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Public Statements

Letter to Assistant Secretary Woodson

Letter

By:
Date:
Location: Hartford, CT

Today, in a letter to Assistant Secretary of Defense Jonathan Woodson, Senator Richard Blumenthal (D-Conn.) called on the Department of Defense (DOD) to explain details of its contract with a compounding pharmacy center linked to the deadly meningitis outbreak that has killed 19 people in 15 states.

Blumenthal wrote, "Recent alarming information indicates that one such compounding center--Ameridose, which has the same owners as NECC-- received a sole-source purchase agreement from the U.S. Army Medical Command in July of this year. "

Blumenthal continued, "I would appreciate your informing me as to the reasons for the sole source contract with Ameridose, which has the same owners as NECC, the compounding center responsible for broad dissemination of blatantly contaminated drug products. Please also provide me with how many other such contracts with compounding pharmacies are maintained by the Military Health System, and with whom, and what, if any, general policies apply to contracts with compounding pharmacy centers."

Compounding is a process of combining, mixing, or altering ingredients in order to create a drug for a particular patient. Compounding pharmacy centers can make drugs for patients that are not typically available commercially, such as a drug made in a lower dosage for a child or a drug made without a dye or preservative for a patient with a specific allergy. Pharmacists that compound drugs have been subject to less federal regulation because they make drugs in response to a valid patient prescription, making the safety and efficacy trials required for drug manufacturing impractical and unnecessary. Compounding drugs without a patient prescription crosses the line from traditional compounding in limited quantities for a specific patient to mass production of drugs without proper FDA oversight.

Below is a text of the letter Blumenthal sent to DOD:

Dear Assistant Secretary Woodson:

In recent months, the outbreak of Fungal Meningitis originating from injectable steroids made by the New England Compounding Center (NECC) has raised serious concerns about the apparent lack of scrutiny and oversight of such compounding pharmacy centers.

Recent alarming information indicates that one such compounding center--Ameridose, which has the same owners as NECC-- received a sole-source purchase agreement from the U.S. Army Medical Command in July of this year. The contract was to supply specialized compounded pharmaceutical products for the neonatal intensive care unit at the Army's Tripler Medical Center in Honolulu. I am deeply concerned that this contract exposed numerous military families to a drug produced by a compounding center that was unregistered with the FDA and uninspected for safety and effectiveness.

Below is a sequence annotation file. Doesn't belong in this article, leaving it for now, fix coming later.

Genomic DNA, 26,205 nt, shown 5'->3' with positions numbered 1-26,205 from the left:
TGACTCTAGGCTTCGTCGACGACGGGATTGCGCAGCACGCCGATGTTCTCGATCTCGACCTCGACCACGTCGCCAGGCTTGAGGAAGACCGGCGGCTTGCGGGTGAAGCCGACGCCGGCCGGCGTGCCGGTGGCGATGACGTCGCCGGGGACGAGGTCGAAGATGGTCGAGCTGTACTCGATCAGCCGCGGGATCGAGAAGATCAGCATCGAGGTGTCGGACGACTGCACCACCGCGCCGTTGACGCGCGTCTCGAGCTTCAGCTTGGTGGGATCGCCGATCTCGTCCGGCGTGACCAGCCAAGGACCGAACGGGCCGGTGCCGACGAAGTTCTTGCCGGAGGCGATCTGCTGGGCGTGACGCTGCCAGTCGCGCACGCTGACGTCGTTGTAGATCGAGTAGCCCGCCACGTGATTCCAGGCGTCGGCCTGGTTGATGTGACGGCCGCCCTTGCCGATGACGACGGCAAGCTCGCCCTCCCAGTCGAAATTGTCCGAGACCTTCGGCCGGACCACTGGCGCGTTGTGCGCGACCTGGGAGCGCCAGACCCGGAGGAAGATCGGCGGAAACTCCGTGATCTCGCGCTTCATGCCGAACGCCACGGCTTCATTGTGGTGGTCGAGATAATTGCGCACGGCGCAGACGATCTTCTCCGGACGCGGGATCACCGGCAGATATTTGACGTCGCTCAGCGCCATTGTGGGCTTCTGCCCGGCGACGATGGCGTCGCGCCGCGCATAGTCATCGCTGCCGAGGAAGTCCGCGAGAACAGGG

I would appreciate your informing me as to the reasons for the sole source contract with Ameridose, which has the same owners as NECC, the compounding center responsible for broad dissemination of blatantly contaminated drug products. Please also provide me with how many other such contracts with compounding pharmacies are maintained by the Military Health System, and with whom, and what, if any, general policies apply to contracts with compounding pharmacy centers.

In light of the extraordinarily troubling concerns raised about the safety of drugs manufactured by compounding pharmacy centers, please provide me with information about the monitoring and evaluation of the safety and effectiveness of such products by the military health system. Specifically, I would appreciate a review of the process whereby the determination was made for the solicitation (W81K02-12-A-0022) that Ameridose is the only source found that compounds highly specialized pharmaceutical products in the concentrations that are used in the neonatal intensive care unit. I would also appreciate an explanation as to the control mechanisms that the military health system has in place to detect contaminations in its supply of specialized compounded pharmaceutical products. Further, please provide me with how many other such contracts with compounding pharmacies are maintained by the military health system, with whom, and what, if any, general policies apply to contracts with compounding pharmacy centers.

I will continue to work for all remedies addressing the lack of oversight and safety of drug manufacturing by compounding pharmacies like the New England Compounding Center, which caused the widespread outbreak of dangerous and deadly disease, and I hope that we can work together to ensure that safe and effective drug products are provided to our military families.

Thank you again for your assistance to address this matter promptly,

Sincerely,

Richard Blumenthal
United States Senate


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